2. Love Is. With sweet illustrations and simple but powerful text, this book describes the cycle of love in motherhood through the story of a little girl who finds a tiny duckling, raises it and eventually has to let it go. Try and not cry with your kids snuggled next to you–their feet poking out of footie jammies they’re too quickly outgrowing–while you read this part: “Love is nudging, gently tugging, coaxing baby from the nest. It’s getting to the edge and hoping, letting nature do the rest.”

3. Little People, Big Dreams: Frida Kahlo. If you don’t know this series, you need to. The stories of all the great thinkers and dreamers and doers of the past, presented in kid form, with fun illustrations and the important lessons highlighted: “Frida Kahlo taught the world to wave goodbye to bad things and say ‘Viva la vida…’ ‘Live life.'”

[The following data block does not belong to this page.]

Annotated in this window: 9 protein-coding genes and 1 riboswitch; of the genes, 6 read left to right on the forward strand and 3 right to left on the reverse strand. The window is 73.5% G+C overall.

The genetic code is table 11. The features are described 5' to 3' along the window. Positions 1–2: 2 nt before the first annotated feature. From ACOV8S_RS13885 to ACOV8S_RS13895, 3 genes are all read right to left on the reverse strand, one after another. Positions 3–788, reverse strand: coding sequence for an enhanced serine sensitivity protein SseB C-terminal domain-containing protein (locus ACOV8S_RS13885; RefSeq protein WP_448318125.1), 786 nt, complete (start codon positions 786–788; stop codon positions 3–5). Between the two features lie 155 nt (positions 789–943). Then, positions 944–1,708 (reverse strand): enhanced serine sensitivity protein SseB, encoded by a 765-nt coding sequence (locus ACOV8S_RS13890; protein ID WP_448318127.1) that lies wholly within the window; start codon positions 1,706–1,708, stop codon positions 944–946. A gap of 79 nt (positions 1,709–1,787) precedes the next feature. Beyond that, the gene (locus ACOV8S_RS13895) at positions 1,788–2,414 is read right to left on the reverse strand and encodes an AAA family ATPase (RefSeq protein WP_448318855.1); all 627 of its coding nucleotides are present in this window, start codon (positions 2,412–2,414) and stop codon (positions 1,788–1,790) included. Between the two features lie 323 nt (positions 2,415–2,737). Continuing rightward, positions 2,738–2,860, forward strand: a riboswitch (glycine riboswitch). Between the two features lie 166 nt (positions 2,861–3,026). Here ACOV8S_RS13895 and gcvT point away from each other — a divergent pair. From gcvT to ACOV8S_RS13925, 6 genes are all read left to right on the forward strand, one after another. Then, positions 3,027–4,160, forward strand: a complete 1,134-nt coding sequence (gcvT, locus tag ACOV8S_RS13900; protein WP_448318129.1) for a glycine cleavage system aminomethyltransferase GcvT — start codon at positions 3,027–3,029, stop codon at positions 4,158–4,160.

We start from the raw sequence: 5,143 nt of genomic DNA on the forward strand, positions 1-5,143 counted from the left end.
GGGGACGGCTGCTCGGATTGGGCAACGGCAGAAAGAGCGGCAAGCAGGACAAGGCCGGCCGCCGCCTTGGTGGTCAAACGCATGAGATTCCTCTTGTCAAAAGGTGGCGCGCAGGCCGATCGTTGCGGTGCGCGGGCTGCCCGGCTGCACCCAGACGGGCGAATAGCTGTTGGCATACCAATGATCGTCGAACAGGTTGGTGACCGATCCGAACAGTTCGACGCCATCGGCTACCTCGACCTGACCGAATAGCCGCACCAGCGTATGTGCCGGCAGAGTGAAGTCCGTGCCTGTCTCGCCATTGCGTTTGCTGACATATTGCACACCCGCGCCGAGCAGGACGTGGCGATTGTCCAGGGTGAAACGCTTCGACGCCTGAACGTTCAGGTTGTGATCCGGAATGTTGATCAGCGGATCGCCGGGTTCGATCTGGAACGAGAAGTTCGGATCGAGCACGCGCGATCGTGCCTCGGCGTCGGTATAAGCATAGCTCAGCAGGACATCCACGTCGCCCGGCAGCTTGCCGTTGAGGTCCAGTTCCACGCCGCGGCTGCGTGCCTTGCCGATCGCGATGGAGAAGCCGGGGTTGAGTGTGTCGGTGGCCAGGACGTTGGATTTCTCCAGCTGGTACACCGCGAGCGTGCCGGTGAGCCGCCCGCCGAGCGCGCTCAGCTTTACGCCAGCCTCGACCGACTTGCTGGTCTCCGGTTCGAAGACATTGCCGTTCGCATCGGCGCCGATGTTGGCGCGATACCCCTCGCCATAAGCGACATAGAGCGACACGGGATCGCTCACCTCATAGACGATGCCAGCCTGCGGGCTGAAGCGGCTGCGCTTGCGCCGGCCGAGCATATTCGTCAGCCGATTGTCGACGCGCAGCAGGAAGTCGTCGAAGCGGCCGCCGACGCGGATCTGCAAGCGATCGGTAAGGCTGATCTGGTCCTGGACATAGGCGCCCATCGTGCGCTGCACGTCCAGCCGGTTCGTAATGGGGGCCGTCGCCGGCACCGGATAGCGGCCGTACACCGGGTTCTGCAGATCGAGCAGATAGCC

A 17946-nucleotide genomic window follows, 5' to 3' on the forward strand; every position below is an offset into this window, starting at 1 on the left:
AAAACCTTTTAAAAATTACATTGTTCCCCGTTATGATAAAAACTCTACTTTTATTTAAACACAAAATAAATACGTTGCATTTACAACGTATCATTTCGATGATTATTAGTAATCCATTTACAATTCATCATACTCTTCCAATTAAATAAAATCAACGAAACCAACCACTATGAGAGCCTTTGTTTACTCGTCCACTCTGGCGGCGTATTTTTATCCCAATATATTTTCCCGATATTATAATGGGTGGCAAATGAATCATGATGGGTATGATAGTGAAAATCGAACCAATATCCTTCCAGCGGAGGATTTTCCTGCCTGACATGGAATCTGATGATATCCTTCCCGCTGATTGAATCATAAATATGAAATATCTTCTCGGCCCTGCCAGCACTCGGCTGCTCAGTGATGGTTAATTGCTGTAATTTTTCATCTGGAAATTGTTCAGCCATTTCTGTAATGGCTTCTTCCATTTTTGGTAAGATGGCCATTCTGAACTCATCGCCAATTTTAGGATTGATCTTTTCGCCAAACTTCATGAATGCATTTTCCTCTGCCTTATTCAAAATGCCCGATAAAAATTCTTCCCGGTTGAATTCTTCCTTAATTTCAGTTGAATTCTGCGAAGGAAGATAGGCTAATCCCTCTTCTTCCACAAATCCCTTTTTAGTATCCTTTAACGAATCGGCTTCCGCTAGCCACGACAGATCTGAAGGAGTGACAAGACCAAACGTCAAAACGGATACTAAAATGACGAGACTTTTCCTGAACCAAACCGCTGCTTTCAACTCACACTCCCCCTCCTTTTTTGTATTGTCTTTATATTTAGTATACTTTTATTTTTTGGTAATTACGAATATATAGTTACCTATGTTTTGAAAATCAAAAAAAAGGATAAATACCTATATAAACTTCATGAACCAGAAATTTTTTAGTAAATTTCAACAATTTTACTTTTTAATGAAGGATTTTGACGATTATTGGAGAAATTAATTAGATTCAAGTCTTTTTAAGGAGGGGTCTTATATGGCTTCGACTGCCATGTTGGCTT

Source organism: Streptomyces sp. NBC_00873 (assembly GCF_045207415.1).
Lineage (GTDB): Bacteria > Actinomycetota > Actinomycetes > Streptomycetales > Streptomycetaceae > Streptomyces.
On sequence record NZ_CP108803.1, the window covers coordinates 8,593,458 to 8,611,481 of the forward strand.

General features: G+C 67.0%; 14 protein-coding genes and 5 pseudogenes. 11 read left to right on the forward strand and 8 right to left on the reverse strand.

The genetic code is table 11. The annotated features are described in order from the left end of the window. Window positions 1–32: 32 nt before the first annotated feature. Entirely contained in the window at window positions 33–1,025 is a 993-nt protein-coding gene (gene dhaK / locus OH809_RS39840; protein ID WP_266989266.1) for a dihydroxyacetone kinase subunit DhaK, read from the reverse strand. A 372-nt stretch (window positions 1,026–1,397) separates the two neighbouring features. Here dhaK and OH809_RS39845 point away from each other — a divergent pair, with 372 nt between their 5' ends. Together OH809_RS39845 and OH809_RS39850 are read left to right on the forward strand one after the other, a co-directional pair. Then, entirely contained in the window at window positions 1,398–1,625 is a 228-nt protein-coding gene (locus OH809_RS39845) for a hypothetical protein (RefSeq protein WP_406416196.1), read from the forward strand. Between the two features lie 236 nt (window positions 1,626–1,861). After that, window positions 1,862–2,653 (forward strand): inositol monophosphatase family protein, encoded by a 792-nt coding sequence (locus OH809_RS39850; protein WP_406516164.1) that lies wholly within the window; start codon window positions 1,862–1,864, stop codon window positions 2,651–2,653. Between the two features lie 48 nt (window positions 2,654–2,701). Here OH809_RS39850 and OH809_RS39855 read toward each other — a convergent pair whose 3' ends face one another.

4. The Littlest Family’s Big Day. Emily Winfield Martin is one of my favorite children’s authors and illustrators (Have you seen The Wonderful Things You Will Be? Gah!). Long after you read the text on each page of this story, you’ll still be studying the pictures, pointing out every sweet little detail that brings this story to life. Let’s just say there’s a woodland creature party at the end and tiny gnomes are singing campfire songs, squirrels wearing itty bitty hoodies are roasting marshmallows, and a garland of firefly jars lights the scene. I can’t even.